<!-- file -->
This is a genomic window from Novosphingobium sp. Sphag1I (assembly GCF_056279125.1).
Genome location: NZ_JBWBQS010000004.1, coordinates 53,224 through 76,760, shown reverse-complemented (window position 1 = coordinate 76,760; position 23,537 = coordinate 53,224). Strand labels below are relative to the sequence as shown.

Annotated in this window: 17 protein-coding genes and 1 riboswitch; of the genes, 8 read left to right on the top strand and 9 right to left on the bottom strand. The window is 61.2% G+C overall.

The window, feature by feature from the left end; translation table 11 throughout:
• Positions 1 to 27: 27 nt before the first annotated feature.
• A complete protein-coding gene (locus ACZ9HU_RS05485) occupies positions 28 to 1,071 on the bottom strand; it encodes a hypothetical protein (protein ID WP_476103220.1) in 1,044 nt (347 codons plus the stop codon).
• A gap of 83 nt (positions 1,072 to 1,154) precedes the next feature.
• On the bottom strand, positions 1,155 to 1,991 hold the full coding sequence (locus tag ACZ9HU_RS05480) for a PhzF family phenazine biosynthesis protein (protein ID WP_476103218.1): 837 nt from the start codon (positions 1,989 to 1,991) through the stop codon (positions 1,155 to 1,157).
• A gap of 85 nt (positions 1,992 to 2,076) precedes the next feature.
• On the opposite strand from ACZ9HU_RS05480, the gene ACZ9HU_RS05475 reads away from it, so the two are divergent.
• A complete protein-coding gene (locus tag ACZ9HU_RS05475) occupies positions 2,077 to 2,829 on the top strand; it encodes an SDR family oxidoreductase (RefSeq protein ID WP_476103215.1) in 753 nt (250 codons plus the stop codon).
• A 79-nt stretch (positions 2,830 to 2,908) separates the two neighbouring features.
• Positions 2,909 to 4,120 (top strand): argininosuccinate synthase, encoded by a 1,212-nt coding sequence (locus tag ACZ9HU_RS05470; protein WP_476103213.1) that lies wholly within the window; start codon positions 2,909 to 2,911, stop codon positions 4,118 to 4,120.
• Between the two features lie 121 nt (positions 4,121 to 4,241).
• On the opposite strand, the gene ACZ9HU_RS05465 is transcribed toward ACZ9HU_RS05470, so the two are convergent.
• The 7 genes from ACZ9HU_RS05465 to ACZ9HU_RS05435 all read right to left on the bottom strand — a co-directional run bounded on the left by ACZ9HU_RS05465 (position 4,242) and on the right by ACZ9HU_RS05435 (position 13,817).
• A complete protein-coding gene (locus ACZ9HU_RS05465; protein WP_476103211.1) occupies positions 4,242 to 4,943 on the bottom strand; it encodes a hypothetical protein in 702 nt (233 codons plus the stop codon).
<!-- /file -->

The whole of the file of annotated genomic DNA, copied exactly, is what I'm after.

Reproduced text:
This is a genomic window from Novosphingobium sp. Sphag1I (assembly GCF_056279125.1).
Genome location: NZ_JBWBQS010000004.1, coordinates 53,224 through 76,760, shown reverse-complemented (window position 1 = coordinate 76,760; position 23,537 = coordinate 53,224). Strand labels below are relative to the sequence as shown.

Annotated in this window: 17 protein-coding genes and 1 riboswitch; of the genes, 8 read left to right on the top strand and 9 right to left on the bottom strand. The window is 61.2% G+C overall.

The window, feature by feature from the left end; translation table 11 throughout:
• Positions 1 to 27: 27 nt before the first annotated feature.
• A complete protein-coding gene (locus ACZ9HU_RS05485) occupies positions 28 to 1,071 on the bottom strand; it encodes a hypothetical protein (protein ID WP_476103220.1) in 1,044 nt (347 codons plus the stop codon).
• A gap of 83 nt (positions 1,072 to 1,154) precedes the next feature.
• On the bottom strand, positions 1,155 to 1,991 hold the full coding sequence (locus tag ACZ9HU_RS05480) for a PhzF family phenazine biosynthesis protein (protein ID WP_476103218.1): 837 nt from the start codon (positions 1,989 to 1,991) through the stop codon (positions 1,155 to 1,157).
• A gap of 85 nt (positions 1,992 to 2,076) precedes the next feature.
• On the opposite strand from ACZ9HU_RS05480, the gene ACZ9HU_RS05475 reads away from it, so the two are divergent.
• A complete protein-coding gene (locus tag ACZ9HU_RS05475) occupies positions 2,077 to 2,829 on the top strand; it encodes an SDR family oxidoreductase (RefSeq protein ID WP_476103215.1) in 753 nt (250 codons plus the stop codon).
• A 79-nt stretch (positions 2,830 to 2,908) separates the two neighbouring features.
• Positions 2,909 to 4,120 (top strand): argininosuccinate synthase, encoded by a 1,212-nt coding sequence (locus tag ACZ9HU_RS05470; protein WP_476103213.1) that lies wholly within the window; start codon positions 2,909 to 2,911, stop codon positions 4,118 to 4,120.
• Between the two features lie 121 nt (positions 4,121 to 4,241).
• On the opposite strand, the gene ACZ9HU_RS05465 is transcribed toward ACZ9HU_RS05470, so the two are convergent.
• The 7 genes from ACZ9HU_RS05465 to ACZ9HU_RS05435 all read right to left on the bottom strand — a co-directional run bounded on the left by ACZ9HU_RS05465 (position 4,242) and on the right by ACZ9HU_RS05435 (position 13,817).
• A complete protein-coding gene (locus ACZ9HU_RS05465; protein WP_476103211.1) occupies positions 4,242 to 4,943 on the bottom strand; it encodes a hypothetical protein in 702 nt (233 codons plus the stop codon).